What can we Learn about Business Leadership from Irish Rugby?

Irish Rugby
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“The margins at the moment between people at high levels in sport or high levels in business are just getting smaller and smaller and smaller.” – Rob Kearney

For anyone who leads a team, learning the principles that makes a team world-class perform on the field in a high pressure competitive environment is key to getting your team to perform at the highest level in your industry. While the context for a sports coach is different than a business coach, the principles remain the same. Who better to learn from than Joe Schmidt?

His coaching and educational philosophy emphasises the importance of learning from pressure situations, and quotes Aristotle: ‘We are what we repeatedly do; excellence is not an act, but a habit.’ Schmidt says, “You need a solid set of values and behaviours as your foundation. Once that foundation is strong, then you can take the steps to achieve your goal.”

When recruiting, besides observing a player’s game, Schmidt studies the player’s attitude too. He said that a player’s game can be improved by the right training but a player’s attitude or DNA cannot be changed. It is not about provinces, it is not about red or white jerseys – his foremost task is to pick the 15 best Irishmen who should represent ‘the green jersey’.

“Individual leaders such as Paul O Connell, Brian O Driscoll and Johnny Sexton lead through their behaviour not their words.”

According to Schmidt, a player can lead his team by being emotionally intelligent and unselfish enough to drive younger players – qualities that Paul O’Connell possessed which is why it is difficult to find a worthy replacement.

Leadership can be about rallying those around you, but it can also be about rallying yourself to a crescendo and as O’Driscoll recalls about Paul O’Connell, “he drove that standard to another level all together. What set him apart was his constant need to get better every single year, year on year. Always trying to hone his own skills, his physical attributes, his diet; he was such a stickler for that”.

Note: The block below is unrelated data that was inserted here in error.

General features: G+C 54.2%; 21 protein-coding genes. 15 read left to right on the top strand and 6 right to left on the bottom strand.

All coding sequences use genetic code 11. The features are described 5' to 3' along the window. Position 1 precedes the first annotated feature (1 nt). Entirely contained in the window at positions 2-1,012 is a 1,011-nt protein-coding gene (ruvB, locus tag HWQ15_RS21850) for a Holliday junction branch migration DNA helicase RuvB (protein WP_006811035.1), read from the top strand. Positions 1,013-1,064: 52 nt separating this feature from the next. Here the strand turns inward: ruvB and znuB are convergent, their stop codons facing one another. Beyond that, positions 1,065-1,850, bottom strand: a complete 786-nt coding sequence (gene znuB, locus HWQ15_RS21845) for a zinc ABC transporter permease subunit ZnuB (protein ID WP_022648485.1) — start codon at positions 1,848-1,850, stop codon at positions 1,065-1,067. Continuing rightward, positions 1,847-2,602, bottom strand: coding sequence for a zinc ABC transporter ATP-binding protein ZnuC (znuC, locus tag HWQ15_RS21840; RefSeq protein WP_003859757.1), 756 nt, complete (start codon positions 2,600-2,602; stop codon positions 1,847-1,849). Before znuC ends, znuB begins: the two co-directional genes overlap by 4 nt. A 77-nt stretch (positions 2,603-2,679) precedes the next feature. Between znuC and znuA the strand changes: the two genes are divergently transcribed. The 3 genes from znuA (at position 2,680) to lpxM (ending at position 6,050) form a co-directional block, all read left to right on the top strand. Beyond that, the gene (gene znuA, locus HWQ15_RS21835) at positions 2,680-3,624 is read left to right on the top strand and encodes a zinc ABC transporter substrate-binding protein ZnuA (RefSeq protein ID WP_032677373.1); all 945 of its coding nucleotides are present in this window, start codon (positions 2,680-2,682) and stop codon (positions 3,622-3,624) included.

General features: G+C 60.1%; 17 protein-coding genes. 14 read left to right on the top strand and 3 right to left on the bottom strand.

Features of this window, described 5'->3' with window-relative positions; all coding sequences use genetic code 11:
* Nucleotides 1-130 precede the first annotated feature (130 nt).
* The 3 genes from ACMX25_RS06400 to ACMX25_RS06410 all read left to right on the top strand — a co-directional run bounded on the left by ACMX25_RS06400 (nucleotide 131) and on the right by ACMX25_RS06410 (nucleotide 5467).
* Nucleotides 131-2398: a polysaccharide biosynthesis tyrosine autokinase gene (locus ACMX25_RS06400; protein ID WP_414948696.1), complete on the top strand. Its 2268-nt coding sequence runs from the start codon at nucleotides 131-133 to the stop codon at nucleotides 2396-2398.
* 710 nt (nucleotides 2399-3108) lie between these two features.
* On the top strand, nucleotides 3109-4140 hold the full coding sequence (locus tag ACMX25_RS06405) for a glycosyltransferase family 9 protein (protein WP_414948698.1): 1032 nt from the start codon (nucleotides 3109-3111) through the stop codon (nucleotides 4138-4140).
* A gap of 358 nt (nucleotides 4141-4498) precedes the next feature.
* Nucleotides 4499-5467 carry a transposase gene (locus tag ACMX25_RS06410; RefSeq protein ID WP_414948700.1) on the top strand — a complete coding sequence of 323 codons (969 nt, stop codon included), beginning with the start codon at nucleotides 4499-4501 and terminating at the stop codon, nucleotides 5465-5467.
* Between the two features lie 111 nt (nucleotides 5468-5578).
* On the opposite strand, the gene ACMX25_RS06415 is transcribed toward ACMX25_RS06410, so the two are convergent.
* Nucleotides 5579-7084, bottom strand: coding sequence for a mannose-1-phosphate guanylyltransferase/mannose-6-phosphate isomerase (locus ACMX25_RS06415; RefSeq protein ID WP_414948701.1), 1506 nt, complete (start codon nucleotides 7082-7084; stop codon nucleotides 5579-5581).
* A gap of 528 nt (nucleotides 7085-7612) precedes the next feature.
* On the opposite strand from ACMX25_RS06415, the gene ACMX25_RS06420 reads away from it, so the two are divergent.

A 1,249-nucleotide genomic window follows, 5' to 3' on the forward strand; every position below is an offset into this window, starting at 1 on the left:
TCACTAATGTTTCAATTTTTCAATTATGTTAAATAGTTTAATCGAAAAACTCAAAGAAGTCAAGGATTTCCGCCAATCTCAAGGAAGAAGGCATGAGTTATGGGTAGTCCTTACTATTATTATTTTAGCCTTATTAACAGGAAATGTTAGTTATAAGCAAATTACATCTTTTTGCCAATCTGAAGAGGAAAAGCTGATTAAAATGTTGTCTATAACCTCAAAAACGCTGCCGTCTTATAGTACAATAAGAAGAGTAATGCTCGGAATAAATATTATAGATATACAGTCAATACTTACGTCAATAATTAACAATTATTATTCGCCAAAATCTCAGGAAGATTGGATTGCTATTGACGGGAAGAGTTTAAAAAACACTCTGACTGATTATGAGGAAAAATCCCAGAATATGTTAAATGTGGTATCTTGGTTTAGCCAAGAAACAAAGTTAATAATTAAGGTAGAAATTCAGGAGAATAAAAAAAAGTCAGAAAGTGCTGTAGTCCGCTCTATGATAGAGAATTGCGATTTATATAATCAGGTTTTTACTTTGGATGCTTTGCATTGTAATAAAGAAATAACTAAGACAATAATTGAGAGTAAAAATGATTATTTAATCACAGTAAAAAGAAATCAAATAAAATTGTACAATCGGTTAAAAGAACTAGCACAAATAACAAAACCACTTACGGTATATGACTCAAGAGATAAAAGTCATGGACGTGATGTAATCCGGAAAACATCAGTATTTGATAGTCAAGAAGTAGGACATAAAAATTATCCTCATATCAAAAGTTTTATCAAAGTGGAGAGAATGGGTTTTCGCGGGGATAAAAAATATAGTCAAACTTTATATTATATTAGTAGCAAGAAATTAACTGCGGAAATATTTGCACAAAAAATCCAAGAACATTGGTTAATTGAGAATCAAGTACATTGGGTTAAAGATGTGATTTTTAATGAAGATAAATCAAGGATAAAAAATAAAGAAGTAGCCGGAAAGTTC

Schmidt emphasizes the importance of investing in who the players are by giving constant feedback. “Feedback is fuel for a team; both positive and negative.” Team members feel assured that they are being noticed and that the leader is invested in them that yields better results.

Schmidt draws on his experiences as a post-primary teacher, principal and coach, identifying 4 criteria for achieving success:

  1. Be adaptable – as change is inevitable
  2. Embrace challenge as opportunity – all business arises from an unsolved problem
  3. Lead from within – leadership is a mindset not a position
  4. Predict change – so you can adapt before it happens

For the Irish Rugby Team winning matches and ultimately winning trophies means success, what it is for your business?

To learn how to build and lead a high-performance winning team and achieve success in your field, join us at one of our upcoming complimentary workshops with ManagementWorks.

Author

Paul Fagan is Managing Director of Business Coaching Ireland, which is part of the largest business coaching, mentoring and training franchise company in the world, ActionCOACH Business Coaching. Business Coaching Ireland are providers of the ManagementWorks Business Growth Programme and Business Leadership Programme.